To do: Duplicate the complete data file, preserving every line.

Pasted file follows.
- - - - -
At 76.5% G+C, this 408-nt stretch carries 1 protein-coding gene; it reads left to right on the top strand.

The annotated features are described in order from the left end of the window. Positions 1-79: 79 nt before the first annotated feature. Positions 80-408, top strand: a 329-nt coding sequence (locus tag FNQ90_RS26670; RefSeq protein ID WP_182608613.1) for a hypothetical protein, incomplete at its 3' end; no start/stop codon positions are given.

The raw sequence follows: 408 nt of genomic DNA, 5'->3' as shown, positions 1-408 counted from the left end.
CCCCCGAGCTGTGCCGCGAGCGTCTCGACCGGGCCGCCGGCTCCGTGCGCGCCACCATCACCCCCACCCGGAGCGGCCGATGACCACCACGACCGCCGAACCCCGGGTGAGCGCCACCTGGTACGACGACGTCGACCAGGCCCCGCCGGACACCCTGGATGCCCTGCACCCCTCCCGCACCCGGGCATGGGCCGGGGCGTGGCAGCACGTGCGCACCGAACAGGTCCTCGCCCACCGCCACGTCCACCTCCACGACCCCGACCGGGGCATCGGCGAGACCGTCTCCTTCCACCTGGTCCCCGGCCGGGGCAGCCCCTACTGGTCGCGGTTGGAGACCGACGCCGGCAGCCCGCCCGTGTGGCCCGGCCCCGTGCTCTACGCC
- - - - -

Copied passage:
At 76.5% G+C, this 408-nt stretch carries 1 protein-coding gene; it reads left to right on the top strand.

The annotated features are described in order from the left end of the window. Positions 1-79: 79 nt before the first annotated feature. Positions 80-408, top strand: a 329-nt coding sequence (locus tag FNQ90_RS26670; RefSeq protein ID WP_182608613.1) for a hypothetical protein, incomplete at its 3' end; no start/stop codon positions are given.

The raw sequence follows: 408 nt of genomic DNA, 5'->3' as shown, positions 1-408 counted from the left end.
CCCCCGAGCTGTGCCGCGAGCGTCTCGACCGGGCCGCCGGCTCCGTGCGCGCCACCATCACCCCCACCCGGAGCGGCCGATGACCACCACGACCGCCGAACCCCGGGTGAGCGCCACCTGGTACGACGACGTCGACCAGGCCCCGCCGGACACCCTGGATGCCCTGCACCCCTCCCGCACCCGGGCATGGGCCGGGGCGTGGCAGCACGTGCGCACCGAACAGGTCCTCGCCCACCGCCACGTCCACCTCCACGACCCCGACCGGGGCATCGGCGAGACCGTCTCCTTCCACCTGGTCCCCGGCCGGGGCAGCCCCTACTGGTCGCGGTTGGAGACCGACGCCGGCAGCCCGCCCGTGTGGCCCGGCCCCGTGCTCTACGCC